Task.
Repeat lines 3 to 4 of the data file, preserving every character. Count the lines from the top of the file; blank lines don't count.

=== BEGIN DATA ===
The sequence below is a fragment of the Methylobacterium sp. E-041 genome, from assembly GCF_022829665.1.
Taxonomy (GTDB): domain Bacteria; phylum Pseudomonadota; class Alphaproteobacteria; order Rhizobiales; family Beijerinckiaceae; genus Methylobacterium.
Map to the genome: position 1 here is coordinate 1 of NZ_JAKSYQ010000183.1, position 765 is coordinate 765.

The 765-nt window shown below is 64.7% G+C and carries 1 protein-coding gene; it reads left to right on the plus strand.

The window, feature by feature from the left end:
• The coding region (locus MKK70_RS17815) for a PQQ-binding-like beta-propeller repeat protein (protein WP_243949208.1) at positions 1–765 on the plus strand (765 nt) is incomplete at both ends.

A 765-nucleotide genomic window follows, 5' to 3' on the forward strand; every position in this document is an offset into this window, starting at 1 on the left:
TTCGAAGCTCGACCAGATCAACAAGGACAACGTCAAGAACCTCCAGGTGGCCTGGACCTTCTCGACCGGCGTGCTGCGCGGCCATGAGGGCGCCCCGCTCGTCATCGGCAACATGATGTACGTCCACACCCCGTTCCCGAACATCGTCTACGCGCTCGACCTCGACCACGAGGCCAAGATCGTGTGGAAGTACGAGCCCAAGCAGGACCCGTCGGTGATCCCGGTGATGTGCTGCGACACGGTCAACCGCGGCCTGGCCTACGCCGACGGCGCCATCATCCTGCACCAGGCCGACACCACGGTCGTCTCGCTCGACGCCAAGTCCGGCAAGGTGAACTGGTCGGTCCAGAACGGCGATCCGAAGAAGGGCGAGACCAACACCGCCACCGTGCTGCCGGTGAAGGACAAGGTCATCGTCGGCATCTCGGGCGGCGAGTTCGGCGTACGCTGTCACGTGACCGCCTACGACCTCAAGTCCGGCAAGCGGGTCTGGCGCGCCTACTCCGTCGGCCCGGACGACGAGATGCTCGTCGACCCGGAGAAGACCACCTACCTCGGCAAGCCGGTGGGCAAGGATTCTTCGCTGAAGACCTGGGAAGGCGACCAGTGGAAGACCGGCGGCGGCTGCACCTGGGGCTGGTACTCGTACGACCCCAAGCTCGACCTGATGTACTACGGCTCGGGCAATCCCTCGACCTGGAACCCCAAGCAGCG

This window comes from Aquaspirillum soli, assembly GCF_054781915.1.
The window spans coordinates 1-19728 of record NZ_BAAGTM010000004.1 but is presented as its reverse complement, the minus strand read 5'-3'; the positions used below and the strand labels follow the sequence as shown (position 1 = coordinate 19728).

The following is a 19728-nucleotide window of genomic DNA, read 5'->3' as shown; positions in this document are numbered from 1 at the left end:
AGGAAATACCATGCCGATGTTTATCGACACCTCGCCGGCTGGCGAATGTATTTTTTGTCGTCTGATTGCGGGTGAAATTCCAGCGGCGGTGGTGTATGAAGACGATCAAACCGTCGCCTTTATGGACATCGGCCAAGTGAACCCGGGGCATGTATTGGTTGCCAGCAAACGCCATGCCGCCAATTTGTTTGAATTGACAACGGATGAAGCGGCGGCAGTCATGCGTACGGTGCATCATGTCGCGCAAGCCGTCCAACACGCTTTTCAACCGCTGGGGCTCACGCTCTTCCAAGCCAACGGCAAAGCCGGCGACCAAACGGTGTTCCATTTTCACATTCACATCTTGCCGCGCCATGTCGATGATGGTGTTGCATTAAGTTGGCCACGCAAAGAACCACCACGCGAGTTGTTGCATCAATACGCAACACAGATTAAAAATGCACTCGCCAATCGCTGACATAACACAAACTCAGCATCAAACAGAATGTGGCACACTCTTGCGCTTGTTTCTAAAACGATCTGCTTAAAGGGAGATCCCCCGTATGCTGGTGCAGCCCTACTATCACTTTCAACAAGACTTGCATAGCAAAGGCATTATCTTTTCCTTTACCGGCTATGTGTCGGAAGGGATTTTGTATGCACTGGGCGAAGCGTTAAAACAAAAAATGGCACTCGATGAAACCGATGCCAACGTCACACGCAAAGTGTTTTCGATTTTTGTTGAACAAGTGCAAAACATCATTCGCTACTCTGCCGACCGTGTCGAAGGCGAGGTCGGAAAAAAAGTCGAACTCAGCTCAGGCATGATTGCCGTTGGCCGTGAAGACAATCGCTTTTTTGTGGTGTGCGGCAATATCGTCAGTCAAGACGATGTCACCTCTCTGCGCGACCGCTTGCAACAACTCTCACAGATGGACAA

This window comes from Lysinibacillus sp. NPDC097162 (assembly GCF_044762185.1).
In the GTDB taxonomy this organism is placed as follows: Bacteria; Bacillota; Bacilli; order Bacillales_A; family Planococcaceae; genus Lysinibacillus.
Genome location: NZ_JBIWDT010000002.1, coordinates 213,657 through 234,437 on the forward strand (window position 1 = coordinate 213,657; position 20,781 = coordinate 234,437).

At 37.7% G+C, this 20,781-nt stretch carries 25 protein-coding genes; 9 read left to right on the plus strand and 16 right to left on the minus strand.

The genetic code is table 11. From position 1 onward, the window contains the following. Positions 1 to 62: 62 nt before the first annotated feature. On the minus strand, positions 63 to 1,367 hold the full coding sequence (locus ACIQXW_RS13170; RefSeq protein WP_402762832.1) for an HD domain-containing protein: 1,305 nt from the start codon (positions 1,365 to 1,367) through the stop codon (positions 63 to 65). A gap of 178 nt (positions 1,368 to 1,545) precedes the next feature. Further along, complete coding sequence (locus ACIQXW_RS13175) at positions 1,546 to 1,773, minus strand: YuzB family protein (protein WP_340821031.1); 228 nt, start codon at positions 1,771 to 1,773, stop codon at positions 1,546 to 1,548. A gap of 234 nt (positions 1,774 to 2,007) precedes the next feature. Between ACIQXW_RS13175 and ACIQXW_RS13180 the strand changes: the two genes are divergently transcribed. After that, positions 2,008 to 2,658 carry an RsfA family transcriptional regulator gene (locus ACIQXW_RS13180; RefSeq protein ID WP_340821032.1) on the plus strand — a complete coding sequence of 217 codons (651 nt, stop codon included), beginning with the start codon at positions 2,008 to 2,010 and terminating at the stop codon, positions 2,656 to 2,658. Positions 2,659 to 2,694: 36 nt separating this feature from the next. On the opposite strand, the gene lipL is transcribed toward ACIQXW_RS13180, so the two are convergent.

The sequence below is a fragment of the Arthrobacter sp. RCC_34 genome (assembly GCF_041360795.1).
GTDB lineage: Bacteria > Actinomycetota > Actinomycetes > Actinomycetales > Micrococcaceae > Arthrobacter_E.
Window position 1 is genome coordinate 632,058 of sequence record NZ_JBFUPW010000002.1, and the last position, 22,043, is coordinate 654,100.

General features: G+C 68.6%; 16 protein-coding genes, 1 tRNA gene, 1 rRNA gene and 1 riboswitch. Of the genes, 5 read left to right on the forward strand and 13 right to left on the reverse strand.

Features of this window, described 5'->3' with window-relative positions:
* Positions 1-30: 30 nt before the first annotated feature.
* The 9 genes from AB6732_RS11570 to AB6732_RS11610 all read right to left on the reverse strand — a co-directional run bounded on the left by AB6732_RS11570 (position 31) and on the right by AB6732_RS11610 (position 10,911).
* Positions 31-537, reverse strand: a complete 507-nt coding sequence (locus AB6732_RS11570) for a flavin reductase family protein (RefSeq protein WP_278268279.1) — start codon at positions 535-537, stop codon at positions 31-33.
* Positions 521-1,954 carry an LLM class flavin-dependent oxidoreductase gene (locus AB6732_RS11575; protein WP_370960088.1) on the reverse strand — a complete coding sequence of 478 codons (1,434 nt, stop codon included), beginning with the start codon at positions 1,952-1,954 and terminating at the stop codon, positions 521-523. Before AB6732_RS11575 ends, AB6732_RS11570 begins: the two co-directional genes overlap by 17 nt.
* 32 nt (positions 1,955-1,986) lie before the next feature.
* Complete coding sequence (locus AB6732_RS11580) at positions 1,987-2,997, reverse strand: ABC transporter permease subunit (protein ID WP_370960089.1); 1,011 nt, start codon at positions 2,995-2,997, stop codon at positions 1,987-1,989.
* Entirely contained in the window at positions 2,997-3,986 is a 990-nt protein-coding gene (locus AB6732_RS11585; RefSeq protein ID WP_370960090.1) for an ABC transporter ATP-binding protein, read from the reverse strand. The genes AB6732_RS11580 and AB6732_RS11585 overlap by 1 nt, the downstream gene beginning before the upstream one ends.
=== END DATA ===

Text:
Map to the genome: position 1 here is coordinate 1 of NZ_JAKSYQ010000183.1, position 765 is coordinate 765.

The 765-nt window shown below is 64.7% G+C and carries 1 protein-coding gene; it reads left to right on the plus strand.